US to Sell 8 “Global Response Cutters” (FRC-A?) to Pakistan. Webber Alternative?

Pakistan’s “TheNews” is reporting, “The State Department has made a determination approving a possible Foreign Military Sale to Pakistan for GRC43M Cutters and associated equipment parts training and logistical support for an estimated cost of 350 million.”

They are to be built by Westport Shipyard, Inc. (Westport, WA), a company best known as America’s largest yacht builder. We have seen an example of this 43 meter (143 foot) class before. They were demonstrated for the Coast Guard in 2011.

This composite construction vessel is closer to the original concept of the FRC than the Webber Class, and it appears that the cost is about three quarters that of the Webber class. Claims are also made of lower maintenance and longer hull life. They are also faster. Now that the initial contract for the Webbers has run its course, perhaps it would be a good time to reevaluate these as an alternative.

Thanks to Lee for bringing this to my attention.

19 thoughts on “US to Sell 8 “Global Response Cutters” (FRC-A?) to Pakistan. Webber Alternative?

  1. Though these mini-dock/stern ramp arrangements have obvious advantages two big RIBs are better than one. Especially in those areas where things are likely to go kinetic.

    Still 32kts is a fair turn of speed, not the fastest, but on the right side of the equation.

  2. Having had a lot of boats on my ship LPS-249, and been involved in installing davits and operating RHIBs from MSC ships, I think that putting boats up in davits offer multiple advantages but most importantly multiple boats per hull.
    The two main impacts on the parent ship are decks area + length along the deck edge and stability.
    If one looks at a lot of cutters and small patrols ships you will see its about an even split in designs?

    • Saying stern ramps have obvious advantages isn’t implying that they are better than davits; no system is perfect.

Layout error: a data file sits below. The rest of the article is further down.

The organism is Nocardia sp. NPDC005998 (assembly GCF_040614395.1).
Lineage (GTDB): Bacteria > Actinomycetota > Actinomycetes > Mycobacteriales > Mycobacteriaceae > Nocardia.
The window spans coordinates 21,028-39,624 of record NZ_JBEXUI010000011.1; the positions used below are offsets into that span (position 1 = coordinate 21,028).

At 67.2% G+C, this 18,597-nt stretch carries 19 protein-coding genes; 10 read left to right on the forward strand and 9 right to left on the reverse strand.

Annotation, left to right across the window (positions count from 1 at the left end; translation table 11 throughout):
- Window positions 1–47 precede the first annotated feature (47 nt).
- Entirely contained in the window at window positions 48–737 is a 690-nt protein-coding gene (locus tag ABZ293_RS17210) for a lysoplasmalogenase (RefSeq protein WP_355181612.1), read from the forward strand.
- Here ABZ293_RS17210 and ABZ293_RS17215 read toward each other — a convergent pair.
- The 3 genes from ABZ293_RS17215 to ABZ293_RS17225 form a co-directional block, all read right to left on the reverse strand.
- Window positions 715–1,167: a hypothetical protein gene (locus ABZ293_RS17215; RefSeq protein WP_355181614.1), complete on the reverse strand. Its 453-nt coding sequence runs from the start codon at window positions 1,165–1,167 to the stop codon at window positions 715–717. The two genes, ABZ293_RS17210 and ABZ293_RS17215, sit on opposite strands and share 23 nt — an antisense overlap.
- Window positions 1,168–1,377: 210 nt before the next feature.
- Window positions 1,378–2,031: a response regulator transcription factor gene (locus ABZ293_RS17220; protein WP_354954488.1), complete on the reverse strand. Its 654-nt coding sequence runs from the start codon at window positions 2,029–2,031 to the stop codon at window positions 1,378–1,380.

You are right stern ramps do impact greatly on the hull.

      That is the Finnish Border Guard OPV Turva she carries one large fast patrol boat which is easily accommodated on davits leaving the aft deck clear. If another customer wanted a similar ship from STX Finland but with two FPB then another one could be easily accommodated on the other beam. Using a stern ramp for such a boat or even two would take away all that useful working space and bring other problems.

      That is the Italian landing ship San Giugasto displacing just under 8000 tons. Accommodating the LCs in the dock would have required them to build a much larger vessel. Having the LCs on davits lead to a more compact design; not sure about the design drivers for the design.

      • My impression is that while stern ramps are quicker and therefore offer some advantages, they are more dangerous when it gets rough, specifically during recovery, and the danger increases as the size difference between the boat and the recovering ship increases.

        Using davits takes a little longer, but are safer when the weather gets nasty. Ideally perhaps you might want both. On a PC the size difference is not so great, so a stern ramp works pretty well, but it does compromise the towing arrangements. On a larger ship, if you have to make a choice, I would go with davits.